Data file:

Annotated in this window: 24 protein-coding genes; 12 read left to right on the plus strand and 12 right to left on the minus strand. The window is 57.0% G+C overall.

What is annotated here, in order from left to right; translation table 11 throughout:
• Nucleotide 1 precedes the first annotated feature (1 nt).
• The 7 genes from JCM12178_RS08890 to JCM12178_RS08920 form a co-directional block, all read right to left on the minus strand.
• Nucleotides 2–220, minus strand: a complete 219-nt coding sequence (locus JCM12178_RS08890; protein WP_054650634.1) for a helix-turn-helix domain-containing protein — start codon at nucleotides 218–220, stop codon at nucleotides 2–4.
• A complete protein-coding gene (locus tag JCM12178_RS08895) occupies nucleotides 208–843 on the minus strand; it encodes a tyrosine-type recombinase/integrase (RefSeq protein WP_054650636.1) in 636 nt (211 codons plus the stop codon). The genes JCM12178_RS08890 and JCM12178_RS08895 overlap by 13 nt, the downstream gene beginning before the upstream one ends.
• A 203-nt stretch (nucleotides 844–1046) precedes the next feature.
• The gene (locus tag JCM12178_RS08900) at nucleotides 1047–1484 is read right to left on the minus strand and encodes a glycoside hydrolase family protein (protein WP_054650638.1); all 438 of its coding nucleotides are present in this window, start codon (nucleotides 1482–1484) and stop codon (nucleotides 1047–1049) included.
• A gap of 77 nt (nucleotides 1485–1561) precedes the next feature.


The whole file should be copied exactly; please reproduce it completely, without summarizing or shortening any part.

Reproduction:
Annotated in this window: 24 protein-coding genes; 12 read left to right on the plus strand and 12 right to left on the minus strand. The window is 57.0% G+C overall.

What is annotated here, in order from left to right; translation table 11 throughout:
• Nucleotide 1 precedes the first annotated feature (1 nt).
• The 7 genes from JCM12178_RS08890 to JCM12178_RS08920 form a co-directional block, all read right to left on the minus strand.
• Nucleotides 2–220, minus strand: a complete 219-nt coding sequence (locus JCM12178_RS08890; protein WP_054650634.1) for a helix-turn-helix domain-containing protein — start codon at nucleotides 218–220, stop codon at nucleotides 2–4.
• A complete protein-coding gene (locus tag JCM12178_RS08895) occupies nucleotides 208–843 on the minus strand; it encodes a tyrosine-type recombinase/integrase (RefSeq protein WP_054650636.1) in 636 nt (211 codons plus the stop codon). The genes JCM12178_RS08890 and JCM12178_RS08895 overlap by 13 nt, the downstream gene beginning before the upstream one ends.
• A 203-nt stretch (nucleotides 844–1046) precedes the next feature.
• The gene (locus tag JCM12178_RS08900) at nucleotides 1047–1484 is read right to left on the minus strand and encodes a glycoside hydrolase family protein (protein WP_054650638.1); all 438 of its coding nucleotides are present in this window, start codon (nucleotides 1482–1484) and stop codon (nucleotides 1047–1049) included.
• A gap of 77 nt (nucleotides 1485–1561) precedes the next feature.